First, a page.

Some seniors desire to stay in their own homes as they age.

There are times when it might become necessary for a senior who lives at home to get some assistance with certain personal care, other activities and lighter household chores.

When the person does not need skilled nursing care, they may still benefit from non-medical care. In the healthcare system, certain terms tend to merge together even though the two services may be quite different.

This is the case between skilled nursing care (or medical care) versus non-medical care.

 

What is the Difference Between Skilled Nursing/Medical Care Versus Non-Medical Care?

Although these two levels of care are often used interchangeably, they do refer to two separate types of healthcare.

Skilled nursing or medical care is care given by a licensed healthcare professional. This could be registered nurses, licensed practical nurses and doctors. Physical, occupational and speech therapists are also healthcare professionals that give this higher level of care.

Examples of skilled medical care include:

  • Administer Medications
  • Nutritional Therapy Monitoring & Administration – Feeding Tubes etc.
  • Mobility Training
  • Assessment
  • IV Therapy, Injections
  • Wound Care & Prevention of Pressure Sores Therapies
  • Medical Equipment Management – Oxygen Therapy, Breathing Treatments, Respiratory Therapy
  • Occupational, Speech & Physical Therapies
  • Diabetic Care
  • Pain Management
  • Assessment, Monitoring Potentially Serious Illnesses, Chronic Health Problems
  • Check Blood Sugars
  • Administer Treatments Ordered by Doctor, Therapists

Non-medical care is typically performed by individuals that do not hold a professional license. They can perform many personal care services and lighter household chores.

These caregivers can perform:

  • Bathing or Showering
  • Dressing
  • Grooming – Fixing Hair, Oral Care, Brushing Teeth, Caring for Dentures, Nail Care, Applying Makeup or Shaving
  • Attending to Personal Care Needs – Toilet, Changing Adult Pads or Diapers & Sometimes Colostomy Bag Care Depending on State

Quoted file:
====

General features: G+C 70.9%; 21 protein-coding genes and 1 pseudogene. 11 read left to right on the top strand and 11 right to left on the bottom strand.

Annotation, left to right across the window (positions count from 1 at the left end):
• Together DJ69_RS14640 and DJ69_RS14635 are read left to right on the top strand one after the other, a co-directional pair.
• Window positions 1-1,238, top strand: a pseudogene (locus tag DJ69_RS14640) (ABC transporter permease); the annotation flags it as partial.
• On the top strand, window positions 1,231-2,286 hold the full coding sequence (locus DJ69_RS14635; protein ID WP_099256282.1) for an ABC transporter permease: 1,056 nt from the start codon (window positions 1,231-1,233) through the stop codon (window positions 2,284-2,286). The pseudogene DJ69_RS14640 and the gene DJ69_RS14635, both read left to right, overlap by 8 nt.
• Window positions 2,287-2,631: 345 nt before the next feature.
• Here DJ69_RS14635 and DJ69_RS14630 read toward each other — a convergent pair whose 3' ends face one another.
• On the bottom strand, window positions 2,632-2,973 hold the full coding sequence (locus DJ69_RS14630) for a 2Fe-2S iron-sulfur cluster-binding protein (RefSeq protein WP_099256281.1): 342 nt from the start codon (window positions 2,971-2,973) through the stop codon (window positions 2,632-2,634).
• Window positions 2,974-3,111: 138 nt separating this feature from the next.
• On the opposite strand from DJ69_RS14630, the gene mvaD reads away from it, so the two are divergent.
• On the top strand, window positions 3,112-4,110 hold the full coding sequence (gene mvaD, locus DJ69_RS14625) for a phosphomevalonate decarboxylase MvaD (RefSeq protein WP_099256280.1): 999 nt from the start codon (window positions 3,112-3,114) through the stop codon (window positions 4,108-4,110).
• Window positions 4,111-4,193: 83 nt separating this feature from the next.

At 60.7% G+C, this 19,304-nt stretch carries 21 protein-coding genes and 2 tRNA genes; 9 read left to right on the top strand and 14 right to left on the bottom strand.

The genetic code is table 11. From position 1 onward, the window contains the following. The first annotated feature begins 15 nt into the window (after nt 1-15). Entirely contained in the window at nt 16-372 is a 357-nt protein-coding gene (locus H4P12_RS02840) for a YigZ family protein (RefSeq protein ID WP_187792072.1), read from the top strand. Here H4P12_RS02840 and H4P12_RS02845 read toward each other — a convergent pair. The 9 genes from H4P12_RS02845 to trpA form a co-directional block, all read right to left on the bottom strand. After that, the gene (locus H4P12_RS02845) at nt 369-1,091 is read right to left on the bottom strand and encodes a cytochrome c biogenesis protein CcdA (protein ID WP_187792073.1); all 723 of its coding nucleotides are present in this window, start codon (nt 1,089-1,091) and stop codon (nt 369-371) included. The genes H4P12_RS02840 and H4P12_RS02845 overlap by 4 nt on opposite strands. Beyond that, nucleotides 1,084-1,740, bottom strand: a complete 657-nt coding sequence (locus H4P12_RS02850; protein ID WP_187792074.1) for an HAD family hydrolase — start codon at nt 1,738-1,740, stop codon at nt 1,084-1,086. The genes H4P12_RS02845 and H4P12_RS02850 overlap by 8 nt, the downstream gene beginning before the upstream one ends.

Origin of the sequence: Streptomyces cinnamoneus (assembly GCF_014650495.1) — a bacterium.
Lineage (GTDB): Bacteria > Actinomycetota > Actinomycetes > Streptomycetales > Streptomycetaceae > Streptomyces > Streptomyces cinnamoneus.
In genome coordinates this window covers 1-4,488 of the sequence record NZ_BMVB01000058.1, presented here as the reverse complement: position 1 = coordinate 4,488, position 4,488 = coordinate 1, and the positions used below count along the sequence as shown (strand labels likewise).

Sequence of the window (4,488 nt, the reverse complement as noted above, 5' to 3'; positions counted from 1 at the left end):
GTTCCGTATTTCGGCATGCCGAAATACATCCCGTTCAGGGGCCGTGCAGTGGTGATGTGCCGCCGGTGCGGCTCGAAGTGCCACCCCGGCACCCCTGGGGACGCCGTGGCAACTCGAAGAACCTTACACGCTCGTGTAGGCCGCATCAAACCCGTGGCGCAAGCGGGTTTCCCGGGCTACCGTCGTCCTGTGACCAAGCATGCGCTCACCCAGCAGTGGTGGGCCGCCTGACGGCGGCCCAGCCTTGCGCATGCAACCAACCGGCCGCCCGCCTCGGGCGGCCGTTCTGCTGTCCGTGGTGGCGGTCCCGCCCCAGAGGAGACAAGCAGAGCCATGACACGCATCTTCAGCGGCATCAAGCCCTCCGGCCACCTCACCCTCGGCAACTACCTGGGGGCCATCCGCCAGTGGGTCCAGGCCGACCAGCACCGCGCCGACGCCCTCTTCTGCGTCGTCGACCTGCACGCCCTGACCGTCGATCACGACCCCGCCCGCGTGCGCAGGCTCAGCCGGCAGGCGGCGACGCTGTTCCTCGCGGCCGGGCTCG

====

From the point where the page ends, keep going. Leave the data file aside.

• Medication Reminders – Not Allowed to Administer Meds Unless Licensed
  • Eating Assistance
  • Assistance with Ambulation, Exercise & Range of Motion
  • Transfer Assistance from Wheelchair to Toilet etc.
  • Transportation – Take Senior to Appointments, Shopping, Run Errands or Attend Social Events
  • Might Provide Respite Care for Family Caregivers
  • Companionship & Socialization – Conversation, Write Letters, Read etc.
  • Light Housework – Dishes, Laundry, Dusting & Cooking Meals Among Others

Non-medical care can be provided by family members, private caregivers and through home healthcare agencies. Some states require that nursing assistants be licensed. Some common titles of those that care for elderly individuals needing only non-medical care include nursing assistants, nurses’ aides, private caregivers, companions, home healthcare providers and personal care assistants. There are certified nursing assistants that must take classes and pass state certification criteria.

 

Is Non-Medical Care Covered by Medicare?

In the past, non-medical care provided in the home setting was not covered under Medicare.

Recently, there have been changes that allow payment or financial assistance for at home non-medical care if it meets certain criteria often referred to as MA or Medicare Advantage Plans.

Non-medical care can also be provided by some adult day care centers, at assisted living facilities and communities and in the hospital or nursing